Europe South Asia Asia Pacific Americas Middle East Africa BBC Homepage World Service Education
BBC Homepagelow graphics version | feedback | help
BBC News Online
 You are in: UK: Northern Ireland
Front Page 
Northern Ireland 
UK Politics 
Talking Point 
In Depth 

BBC NI's Marie Louise Connolly profiles challenger
Martin Smyth is not viewed as a serious player in the peace process
 real 28k

Thursday, 23 March, 2000, 16:03 GMT
Martin Smyth: A hardline challenger?
Rev Martin Smyth
The Rev Martin Smyth reflects on his challenge
The first formal challenge to David Trimble's leadership of the Ulster Unionist Party has the potential to garner support from all elements of the party.

The challenger, the Reverend Martin Smyth, has been the MP for South Belfast since 1982 and was the Grand Master of the Orange Order between 1972 and 1998.

A Presbyterian minister, he resigned his ministry and was elected to Parliament in the 1982 by-election following the assassination of the Reverend Robert Bradford MP by the IRA.

He was an unsuccessful candidate for the leadership in 1995 after the resignation of Lord Molyneaux. On that occasion he finished fourth as David Trimble won.

The Rev Smyth is known to hold anti-Good Friday Agreement views and voted against the accord when it was agreed in April 1998.

However, he is attempting to steer a middle course, aimed at attracting support from the pro and anti factions within the party.

In November last year, he was among the anti-Agreement faction secured 42% of the votes from the 800-member council on the issue of entering government prior to decommissioning by the IRA. Mr Smith will be aiming to use this as a basis for his challenge.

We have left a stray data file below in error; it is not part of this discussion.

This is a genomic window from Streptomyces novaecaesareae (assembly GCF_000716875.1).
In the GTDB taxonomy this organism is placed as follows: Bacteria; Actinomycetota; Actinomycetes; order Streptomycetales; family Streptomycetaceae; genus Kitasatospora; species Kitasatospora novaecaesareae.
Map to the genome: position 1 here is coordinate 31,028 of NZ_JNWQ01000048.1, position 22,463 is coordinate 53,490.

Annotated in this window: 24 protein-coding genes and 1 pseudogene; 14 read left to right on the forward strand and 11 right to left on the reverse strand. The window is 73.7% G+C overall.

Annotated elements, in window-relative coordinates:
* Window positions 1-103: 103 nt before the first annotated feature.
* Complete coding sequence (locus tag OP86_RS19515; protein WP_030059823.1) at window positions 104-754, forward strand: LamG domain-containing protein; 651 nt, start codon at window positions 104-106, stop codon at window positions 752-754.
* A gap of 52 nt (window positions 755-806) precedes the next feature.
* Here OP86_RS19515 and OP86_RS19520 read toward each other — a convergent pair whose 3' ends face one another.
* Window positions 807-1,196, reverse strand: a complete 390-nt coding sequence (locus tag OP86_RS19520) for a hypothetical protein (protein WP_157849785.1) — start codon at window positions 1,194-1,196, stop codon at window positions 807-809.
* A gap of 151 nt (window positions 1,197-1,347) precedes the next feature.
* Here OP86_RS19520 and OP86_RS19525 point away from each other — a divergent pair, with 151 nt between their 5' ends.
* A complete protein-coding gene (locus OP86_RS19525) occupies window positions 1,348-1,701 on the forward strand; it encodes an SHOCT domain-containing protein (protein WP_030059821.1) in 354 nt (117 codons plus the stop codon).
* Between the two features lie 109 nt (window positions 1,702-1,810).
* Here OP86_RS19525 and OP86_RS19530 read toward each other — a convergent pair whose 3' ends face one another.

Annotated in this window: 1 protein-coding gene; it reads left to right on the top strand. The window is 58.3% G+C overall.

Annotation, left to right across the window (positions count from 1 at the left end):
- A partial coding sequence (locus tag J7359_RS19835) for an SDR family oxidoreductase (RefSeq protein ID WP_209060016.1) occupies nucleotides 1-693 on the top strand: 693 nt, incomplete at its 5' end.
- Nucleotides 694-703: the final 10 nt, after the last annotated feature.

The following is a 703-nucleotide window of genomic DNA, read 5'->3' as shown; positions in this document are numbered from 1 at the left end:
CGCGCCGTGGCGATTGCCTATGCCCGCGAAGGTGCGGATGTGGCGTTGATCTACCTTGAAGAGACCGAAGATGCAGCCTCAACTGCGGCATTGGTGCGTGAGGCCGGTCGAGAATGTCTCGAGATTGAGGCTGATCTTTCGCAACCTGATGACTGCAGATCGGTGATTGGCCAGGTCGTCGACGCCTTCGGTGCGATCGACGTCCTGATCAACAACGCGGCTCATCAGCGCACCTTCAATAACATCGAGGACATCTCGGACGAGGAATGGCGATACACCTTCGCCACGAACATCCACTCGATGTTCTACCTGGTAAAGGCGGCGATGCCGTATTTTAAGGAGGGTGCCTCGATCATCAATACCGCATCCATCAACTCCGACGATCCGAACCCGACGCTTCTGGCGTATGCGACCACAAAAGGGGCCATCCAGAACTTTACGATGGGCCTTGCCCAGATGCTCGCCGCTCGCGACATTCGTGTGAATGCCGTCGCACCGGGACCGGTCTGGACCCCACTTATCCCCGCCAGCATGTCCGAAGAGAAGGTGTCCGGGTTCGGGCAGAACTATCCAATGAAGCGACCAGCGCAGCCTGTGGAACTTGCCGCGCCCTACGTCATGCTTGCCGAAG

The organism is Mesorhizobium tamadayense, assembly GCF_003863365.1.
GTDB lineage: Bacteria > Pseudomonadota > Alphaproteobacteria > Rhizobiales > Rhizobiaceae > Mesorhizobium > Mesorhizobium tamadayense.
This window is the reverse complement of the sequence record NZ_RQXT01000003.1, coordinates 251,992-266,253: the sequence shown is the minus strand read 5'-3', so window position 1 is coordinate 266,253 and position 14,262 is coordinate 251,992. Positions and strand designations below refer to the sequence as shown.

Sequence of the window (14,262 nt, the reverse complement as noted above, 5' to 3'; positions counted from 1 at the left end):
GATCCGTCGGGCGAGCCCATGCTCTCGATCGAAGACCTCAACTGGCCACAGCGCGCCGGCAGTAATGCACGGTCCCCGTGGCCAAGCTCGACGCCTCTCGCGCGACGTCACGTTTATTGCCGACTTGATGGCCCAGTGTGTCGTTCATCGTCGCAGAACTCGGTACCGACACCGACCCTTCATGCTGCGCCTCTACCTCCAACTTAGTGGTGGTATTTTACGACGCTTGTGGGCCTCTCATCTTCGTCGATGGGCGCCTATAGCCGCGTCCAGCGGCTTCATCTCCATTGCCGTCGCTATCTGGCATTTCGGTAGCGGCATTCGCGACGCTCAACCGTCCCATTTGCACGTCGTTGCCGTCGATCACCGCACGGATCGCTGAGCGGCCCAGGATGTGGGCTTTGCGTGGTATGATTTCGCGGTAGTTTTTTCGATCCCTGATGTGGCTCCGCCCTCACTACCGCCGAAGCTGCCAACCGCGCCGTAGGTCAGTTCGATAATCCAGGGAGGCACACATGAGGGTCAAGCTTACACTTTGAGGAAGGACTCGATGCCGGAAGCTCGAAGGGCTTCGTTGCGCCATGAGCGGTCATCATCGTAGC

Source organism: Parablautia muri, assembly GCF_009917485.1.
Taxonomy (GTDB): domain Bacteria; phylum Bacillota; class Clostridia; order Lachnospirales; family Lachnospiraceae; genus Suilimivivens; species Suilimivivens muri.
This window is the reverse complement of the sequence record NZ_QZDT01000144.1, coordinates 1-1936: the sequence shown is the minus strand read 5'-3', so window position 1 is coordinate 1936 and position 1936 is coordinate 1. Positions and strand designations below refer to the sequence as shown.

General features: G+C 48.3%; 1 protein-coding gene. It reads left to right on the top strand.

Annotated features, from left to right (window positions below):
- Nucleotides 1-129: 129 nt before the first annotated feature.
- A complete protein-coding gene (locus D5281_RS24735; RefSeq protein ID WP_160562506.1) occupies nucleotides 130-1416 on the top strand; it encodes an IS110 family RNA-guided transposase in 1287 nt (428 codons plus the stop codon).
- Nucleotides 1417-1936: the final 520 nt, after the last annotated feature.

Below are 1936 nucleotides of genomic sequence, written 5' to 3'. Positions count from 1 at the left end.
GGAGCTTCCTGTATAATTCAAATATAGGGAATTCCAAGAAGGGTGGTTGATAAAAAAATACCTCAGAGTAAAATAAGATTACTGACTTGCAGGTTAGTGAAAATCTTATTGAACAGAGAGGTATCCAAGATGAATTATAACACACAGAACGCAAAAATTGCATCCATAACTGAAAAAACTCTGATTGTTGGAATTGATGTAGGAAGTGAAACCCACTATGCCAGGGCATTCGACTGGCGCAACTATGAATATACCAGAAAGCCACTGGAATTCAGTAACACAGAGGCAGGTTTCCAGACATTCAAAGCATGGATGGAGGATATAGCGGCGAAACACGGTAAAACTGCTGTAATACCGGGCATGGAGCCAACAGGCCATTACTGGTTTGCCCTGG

He could attract support from supporters of the Agreement who are disillusioned over issues such as the early release of paramilitary prisoners and the threat to change the name of the Royal Ulster Constabulary.

His record suggests he may not be as hardline as might first seem.

He is in favour of devolution though he firmly believes that Sinn Fein should be excluded until the IRA begins a weapons handover.

Prepared to talk with Sinn Fein

In 1987, he argued for the development of a federal system of government covering the entire UK and including a parliament for Northern Ireland in Belfast.

Under this proposal, there would be a place left for the return of the Republic of Ireland to the UK.

Years later in 1993 he was targeted for criticism by the hard-line Democratic Unionist Party because he suggested during an interview with the BBC that Sinn Fein could take part in talks under certain conditions.

Reverend Martin Smyth: Voted against Good Friday Agreement
Martin Smyth has been closely identified with the old style of leadership which the party had under Lord Molyneaux and this may be an important factor when the votes are being cast on Saturday.

As a past Grand Master of the Orange Order, he will hope to gain the vast majority of the organisation's hundred-plus votes at the party's council meeting.

Reverend Smyth's age may also prove to be a telling factor.

Staunch Trimble supporter, Ken Maginnis MP said he was "slightly surprised" that someone who would be 70 by the next General Election was standing for leader.

But commentators are describing his challenge as a "serious" threat, which could at the very least cause Mr Trimble some longer term political damage.

Mr Smyth and his supporters will be hoping that it will also force the Ulster Unionist leader to harden his attitude towards any future administration that might contain Sinn Fein.

Search BBC News Online

Advanced search options
Launch console
See also:

23 Mar 00 | Northern Ireland
Trimble faces leadership challenge
Internet links:

The BBC is not responsible for the content of external internet sites

Links to other Northern Ireland stories are at the foot of the page.

E-mail this story to a friend

Links to more Northern Ireland stories